The South Carolinians had made clear that any attempt to reinforce Sumter would mean war. “Now the issue of battle is to be forced upon us,” declared the Charleston Mercury. “We will meet the invader, and the God of Battles must decide the issue between the hostile hirelings of Abolition hate and Northern tyranny.”
“How can one settle down to anything? One’s heart is in one’s mouth all the time,” Mary Chesnut wrote in her diary. “The air is red-hot with rumors.” To break the tension on occasion, Chesnut crept to her room and wept. Her friend Charlotte Wigfall warned, “The slave-owners must expect a servile insurrection.”
In the early hours of April 12, approximately nine hours after the Confederates had first asked Anderson to evacuate Fort Sumter, the envoys were again rowed out to the garrison. They made an offer: if Anderson would state when he and his men intended to quit the fort, the Confederates would hold their fire. Anderson called a council of his officers: How long could they hold out? Five days at most, he was told, which meant three days with virtually no food. Although the men had managed to mount about 45 cannon, in addition to the original 15, not all of those could be trained on Confederate positions. Even so, every man at the table voted to reject immediate surrender to the Confederates.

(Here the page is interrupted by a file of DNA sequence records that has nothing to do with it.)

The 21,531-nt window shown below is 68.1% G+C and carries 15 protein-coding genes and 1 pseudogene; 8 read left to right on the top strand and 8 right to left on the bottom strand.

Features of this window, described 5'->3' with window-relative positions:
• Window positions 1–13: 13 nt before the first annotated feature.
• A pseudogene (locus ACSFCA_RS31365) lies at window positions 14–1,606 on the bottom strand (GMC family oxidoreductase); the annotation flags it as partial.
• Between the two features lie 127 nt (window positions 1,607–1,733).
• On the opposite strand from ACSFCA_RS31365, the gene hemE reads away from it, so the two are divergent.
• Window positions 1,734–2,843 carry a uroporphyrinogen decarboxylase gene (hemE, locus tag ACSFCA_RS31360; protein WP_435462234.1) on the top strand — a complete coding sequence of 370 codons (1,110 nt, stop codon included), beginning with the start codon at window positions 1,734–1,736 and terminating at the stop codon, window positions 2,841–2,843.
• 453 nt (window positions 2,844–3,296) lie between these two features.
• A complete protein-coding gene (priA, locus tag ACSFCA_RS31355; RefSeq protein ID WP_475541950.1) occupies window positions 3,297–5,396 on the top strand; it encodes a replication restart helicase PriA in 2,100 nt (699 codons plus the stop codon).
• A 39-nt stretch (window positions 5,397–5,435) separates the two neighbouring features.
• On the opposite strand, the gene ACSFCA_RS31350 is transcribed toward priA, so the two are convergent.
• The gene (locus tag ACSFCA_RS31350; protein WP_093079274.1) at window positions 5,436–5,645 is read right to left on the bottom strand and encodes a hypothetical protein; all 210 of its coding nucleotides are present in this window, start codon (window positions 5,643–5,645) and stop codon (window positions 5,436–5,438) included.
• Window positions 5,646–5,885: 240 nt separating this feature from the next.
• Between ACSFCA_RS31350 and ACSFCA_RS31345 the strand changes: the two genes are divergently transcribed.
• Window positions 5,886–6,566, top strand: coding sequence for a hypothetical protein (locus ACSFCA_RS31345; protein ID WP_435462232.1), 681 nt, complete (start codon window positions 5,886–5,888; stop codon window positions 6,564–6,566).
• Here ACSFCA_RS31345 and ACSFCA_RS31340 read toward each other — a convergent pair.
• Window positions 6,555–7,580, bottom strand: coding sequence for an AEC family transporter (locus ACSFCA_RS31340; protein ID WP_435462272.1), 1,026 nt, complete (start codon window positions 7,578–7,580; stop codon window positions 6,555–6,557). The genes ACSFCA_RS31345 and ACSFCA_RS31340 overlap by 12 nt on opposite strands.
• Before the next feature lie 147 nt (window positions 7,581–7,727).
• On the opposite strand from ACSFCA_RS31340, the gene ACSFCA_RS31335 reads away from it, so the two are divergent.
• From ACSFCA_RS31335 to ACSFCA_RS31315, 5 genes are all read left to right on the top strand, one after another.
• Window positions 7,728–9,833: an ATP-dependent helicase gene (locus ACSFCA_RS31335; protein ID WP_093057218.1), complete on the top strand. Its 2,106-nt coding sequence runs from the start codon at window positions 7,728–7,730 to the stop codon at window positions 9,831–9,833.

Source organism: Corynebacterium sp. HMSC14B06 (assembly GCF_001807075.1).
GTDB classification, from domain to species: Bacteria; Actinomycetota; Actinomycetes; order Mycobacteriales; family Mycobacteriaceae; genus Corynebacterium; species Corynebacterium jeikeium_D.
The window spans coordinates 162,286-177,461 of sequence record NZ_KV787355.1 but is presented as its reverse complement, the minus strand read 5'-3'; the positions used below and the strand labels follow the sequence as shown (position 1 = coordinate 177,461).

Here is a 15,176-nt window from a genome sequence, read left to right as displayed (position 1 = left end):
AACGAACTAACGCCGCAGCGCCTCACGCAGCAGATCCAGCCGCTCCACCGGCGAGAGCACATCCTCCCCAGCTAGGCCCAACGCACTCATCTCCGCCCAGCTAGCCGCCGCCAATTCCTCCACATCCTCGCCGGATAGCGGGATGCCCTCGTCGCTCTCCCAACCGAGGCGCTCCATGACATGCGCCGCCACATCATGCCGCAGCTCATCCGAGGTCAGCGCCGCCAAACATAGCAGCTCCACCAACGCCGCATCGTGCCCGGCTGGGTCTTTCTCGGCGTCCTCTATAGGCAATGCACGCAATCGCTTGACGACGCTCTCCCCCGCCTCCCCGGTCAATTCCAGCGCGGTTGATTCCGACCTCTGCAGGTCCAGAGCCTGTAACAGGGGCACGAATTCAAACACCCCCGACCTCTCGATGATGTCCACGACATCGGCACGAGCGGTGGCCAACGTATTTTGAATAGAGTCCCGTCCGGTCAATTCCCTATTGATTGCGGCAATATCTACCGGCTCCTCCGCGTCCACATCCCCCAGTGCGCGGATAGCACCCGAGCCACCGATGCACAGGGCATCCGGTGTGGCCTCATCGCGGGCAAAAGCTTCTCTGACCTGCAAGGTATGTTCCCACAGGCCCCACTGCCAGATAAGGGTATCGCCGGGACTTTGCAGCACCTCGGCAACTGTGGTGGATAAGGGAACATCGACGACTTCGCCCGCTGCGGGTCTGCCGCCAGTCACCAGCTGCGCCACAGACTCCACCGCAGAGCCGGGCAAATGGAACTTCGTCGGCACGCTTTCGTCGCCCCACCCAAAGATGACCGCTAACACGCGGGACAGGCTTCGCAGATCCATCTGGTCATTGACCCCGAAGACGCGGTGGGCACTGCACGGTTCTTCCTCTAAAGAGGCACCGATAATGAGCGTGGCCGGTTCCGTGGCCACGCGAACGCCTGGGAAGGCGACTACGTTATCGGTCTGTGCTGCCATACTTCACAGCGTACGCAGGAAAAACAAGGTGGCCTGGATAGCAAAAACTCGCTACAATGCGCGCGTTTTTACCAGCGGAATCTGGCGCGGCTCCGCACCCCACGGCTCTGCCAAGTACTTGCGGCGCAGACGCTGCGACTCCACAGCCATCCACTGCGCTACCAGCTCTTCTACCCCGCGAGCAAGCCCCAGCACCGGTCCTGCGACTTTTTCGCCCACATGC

Anderson sent back a message to the Confederate authorities, informing them that he would evacuate the fort, but not until noon on the 15th, adding, “I will not in the meantime open my fire upon your forces unless compelled to do so by some hostile act against this fort or the flag of my Government.”
But the Confederacy would tolerate no further delay. The envoys immediately handed Anderson a statement: “Sir: By authority of Brigadier-General Beauregard, commanding the provisional forces of the Confederate States, we have the honor to notify you that he will open the fire of his batteries on Fort Sumter in one hour from this time.”
Anderson roused his men, informing them an attack was imminent. At 4:30 a.m., the heavy thud of a mortar broke the stillness. A single shell from Fort Johnson on James Island rose high into the still-starry sky, curved downward and burst directly over Fort Sumter. Confederate batteries on Morris Island opened up, then others from Sullivan’s Island, until Sumter was surrounded by a ring of fire. As geysers of brick and mortar spumed up where balls hit the ramparts, shouts of triumph rang from the rebel emplacements. In Charleston, families by the thousands rushed to rooftops, balconies and down to the waterfront to witness what the Charleston Mercury would describe as a “Splendid Pyrotechnic Exhibition.”
To conserve powder cartridges, the garrison endured the bombardment without reply for two and a half hours. At 7 a.m., Anderson directed Doubleday to return fire from about 20 guns, roughly one half as many as the Confederates. The Union volley sent vast flocks of water birds rocketing skyward from the surrounding marsh.